Acclaimed historian and biographer Ross McMullin has again combined prodigious research and narrative flair in this sequel to Farewell, Dear People, the winner of multiple awards, including the Prime Minister's Prize for Australian History.
Life So Full of Promise, his second multi-biography about Australia's lost generation of World War I, features a collection of interwoven stories set in that defining era.
The rich cast includes a talented barrister whose outstanding leadership enabled a momentous victory in France; an eminent newspaper editor who kept his community informed about the war while his sons were in the trenches; an energetic soldiers' mother who became a political activist and a Red Cross dynamo; an admired farmer whose unit was rushed to the rescue in the climax of the conflict; the close sisters from Melbourne who found their lives transformed; a popular doctor who was more fervently mourned than any other Australian casualty; and a bohemian Scandinavian blonde who disrupted one of Sydney's best-known families.
A feature of the book is its coverage of cricket and cricketers of the era. It reveals the untold story of a keen all-rounder who was chosen in an Australian team to tour England, but surprisingly did not go. There is also a superb biography of a brilliant yet practically unknown cricketer whose stunning feat has never been matched. Other prominent characters include the most versatile top-level sportsman Australia has ever known, and a Test prospect whose violent postwar death shocked the nation.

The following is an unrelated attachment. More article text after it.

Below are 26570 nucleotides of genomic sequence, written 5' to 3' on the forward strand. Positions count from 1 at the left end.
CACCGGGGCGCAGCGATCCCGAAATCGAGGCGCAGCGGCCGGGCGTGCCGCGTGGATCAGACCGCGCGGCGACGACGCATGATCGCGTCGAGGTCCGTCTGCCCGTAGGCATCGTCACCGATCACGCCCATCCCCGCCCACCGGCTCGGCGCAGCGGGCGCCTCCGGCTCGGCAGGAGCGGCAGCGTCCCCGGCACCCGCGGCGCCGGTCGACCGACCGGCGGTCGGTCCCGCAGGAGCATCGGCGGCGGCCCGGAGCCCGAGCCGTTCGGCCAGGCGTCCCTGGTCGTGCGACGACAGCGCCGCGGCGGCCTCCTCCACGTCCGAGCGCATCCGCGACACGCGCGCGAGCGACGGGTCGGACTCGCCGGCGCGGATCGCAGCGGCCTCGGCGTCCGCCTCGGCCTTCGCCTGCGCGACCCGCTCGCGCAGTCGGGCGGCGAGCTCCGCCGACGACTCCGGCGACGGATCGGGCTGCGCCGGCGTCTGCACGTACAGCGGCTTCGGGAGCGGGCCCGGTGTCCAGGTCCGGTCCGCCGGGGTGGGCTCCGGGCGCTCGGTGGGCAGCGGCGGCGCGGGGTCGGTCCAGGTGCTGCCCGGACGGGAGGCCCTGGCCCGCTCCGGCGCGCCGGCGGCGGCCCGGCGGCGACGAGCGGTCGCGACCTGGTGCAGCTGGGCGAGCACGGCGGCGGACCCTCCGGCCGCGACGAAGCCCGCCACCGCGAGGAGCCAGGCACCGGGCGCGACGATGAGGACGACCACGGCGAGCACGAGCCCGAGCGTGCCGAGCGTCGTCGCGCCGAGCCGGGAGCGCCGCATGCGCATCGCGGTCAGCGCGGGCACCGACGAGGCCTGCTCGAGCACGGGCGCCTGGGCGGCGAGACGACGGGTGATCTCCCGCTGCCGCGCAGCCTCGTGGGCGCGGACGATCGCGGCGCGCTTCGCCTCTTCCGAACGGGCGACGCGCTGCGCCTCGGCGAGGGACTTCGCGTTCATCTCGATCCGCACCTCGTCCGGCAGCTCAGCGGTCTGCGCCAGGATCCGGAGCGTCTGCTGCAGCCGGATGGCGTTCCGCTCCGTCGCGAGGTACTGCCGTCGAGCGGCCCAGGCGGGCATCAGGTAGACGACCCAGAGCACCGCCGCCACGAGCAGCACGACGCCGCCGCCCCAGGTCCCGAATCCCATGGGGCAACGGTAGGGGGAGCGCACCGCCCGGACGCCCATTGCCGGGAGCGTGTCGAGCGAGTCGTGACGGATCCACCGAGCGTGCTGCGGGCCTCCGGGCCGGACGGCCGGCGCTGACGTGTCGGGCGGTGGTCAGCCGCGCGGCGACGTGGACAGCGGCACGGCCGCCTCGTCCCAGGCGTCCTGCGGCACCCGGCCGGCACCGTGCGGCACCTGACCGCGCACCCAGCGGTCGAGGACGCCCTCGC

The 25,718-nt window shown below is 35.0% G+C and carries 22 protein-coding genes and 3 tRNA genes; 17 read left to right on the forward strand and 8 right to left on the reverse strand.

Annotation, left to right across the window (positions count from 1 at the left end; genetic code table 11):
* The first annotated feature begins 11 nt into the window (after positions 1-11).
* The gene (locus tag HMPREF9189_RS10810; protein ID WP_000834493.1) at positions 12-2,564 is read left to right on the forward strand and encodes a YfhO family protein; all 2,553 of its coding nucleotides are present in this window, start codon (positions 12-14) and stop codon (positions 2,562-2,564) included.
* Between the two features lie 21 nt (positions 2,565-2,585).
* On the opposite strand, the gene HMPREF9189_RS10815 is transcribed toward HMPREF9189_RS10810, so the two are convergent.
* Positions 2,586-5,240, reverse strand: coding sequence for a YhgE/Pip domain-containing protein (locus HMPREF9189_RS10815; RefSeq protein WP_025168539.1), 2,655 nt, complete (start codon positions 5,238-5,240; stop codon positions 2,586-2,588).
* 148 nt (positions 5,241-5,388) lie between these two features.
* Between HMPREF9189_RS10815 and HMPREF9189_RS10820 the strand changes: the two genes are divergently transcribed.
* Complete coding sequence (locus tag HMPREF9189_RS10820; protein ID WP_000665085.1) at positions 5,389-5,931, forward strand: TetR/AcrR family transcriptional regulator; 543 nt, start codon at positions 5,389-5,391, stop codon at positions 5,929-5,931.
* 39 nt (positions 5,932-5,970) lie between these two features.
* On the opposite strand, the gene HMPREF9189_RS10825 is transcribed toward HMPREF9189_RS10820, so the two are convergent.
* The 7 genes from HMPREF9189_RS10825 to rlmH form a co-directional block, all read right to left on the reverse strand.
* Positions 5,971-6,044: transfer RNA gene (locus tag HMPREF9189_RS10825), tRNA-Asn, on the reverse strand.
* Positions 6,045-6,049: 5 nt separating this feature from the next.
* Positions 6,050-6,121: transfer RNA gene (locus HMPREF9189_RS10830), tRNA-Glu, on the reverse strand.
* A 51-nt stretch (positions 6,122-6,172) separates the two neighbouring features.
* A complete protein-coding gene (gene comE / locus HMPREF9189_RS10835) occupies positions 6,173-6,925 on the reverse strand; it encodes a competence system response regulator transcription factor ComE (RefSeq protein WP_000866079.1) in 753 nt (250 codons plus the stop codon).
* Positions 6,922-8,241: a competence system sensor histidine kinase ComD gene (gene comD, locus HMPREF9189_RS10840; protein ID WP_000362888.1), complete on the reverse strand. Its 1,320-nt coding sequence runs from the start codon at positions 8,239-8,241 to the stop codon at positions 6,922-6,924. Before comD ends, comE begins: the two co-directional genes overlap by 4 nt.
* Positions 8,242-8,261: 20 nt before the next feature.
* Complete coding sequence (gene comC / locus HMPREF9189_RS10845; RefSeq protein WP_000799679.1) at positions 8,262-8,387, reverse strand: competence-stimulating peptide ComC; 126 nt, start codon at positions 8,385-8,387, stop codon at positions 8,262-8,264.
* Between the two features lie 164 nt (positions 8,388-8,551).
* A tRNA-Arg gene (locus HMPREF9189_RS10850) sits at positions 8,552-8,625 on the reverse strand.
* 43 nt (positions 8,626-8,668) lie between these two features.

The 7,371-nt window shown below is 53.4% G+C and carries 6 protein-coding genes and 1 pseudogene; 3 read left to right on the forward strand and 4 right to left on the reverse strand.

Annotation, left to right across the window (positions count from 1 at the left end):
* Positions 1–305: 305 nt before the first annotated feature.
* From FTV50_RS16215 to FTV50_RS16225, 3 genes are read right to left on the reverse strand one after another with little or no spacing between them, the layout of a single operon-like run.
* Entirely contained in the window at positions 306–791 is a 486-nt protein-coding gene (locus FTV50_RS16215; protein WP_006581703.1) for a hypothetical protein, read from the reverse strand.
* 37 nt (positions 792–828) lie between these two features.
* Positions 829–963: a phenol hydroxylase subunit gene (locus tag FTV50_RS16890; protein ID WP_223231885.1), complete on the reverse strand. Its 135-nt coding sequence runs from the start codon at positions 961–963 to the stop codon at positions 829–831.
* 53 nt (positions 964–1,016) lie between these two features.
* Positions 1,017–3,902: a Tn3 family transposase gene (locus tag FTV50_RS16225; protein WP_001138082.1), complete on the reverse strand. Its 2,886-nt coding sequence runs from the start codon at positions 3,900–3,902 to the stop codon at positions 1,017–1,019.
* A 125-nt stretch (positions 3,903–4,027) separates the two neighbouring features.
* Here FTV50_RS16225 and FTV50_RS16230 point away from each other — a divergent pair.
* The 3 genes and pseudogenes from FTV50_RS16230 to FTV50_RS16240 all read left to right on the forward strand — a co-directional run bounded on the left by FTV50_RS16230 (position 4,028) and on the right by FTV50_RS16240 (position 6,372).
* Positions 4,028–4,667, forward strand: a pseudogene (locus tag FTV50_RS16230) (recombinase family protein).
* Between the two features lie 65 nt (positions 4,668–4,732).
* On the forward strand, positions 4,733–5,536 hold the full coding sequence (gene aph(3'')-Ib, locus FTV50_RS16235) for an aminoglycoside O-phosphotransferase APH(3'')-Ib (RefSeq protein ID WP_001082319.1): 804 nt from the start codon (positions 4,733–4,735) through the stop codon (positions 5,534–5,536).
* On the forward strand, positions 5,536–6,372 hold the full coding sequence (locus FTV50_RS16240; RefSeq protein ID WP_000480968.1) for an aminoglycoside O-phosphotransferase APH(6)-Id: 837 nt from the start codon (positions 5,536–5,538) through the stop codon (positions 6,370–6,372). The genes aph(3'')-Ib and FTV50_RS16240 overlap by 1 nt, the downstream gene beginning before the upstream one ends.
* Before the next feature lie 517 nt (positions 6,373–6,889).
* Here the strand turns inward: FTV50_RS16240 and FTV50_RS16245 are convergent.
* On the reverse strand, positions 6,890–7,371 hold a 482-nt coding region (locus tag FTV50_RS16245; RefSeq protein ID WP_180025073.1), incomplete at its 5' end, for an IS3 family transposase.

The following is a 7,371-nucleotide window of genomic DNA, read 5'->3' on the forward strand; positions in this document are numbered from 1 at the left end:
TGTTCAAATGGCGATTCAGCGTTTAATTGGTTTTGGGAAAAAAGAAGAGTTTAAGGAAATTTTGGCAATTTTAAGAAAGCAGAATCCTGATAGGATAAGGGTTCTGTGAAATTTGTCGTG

The storytelling is superlative, illuminating and profoundly moving.
'This book is an important contribution to modern Australian history and a reminder of a time when the fledging nation was a more innocent - and perhaps a more idealistic - society.' -Michael Sexton, The Australian
'His scholarship is impeccable, he writes like an angel ... and his narrative gift is Blaineyesque.' -Barry Jones, The Age
' McMullin's aim is to highlight not just the 'radiant but unfulfilled promise' of these relatively unknown Australians, but also to illuminate what the war was like for Australians at home. It is clearly a labour of love ... McMullin charts these three lives and deaths and their aftermath with extraordinary care and sensitivity ... Ross McMullin is to be commended on another impressive contribution to Australian social history.' -Raelene Frances, Australian Book Review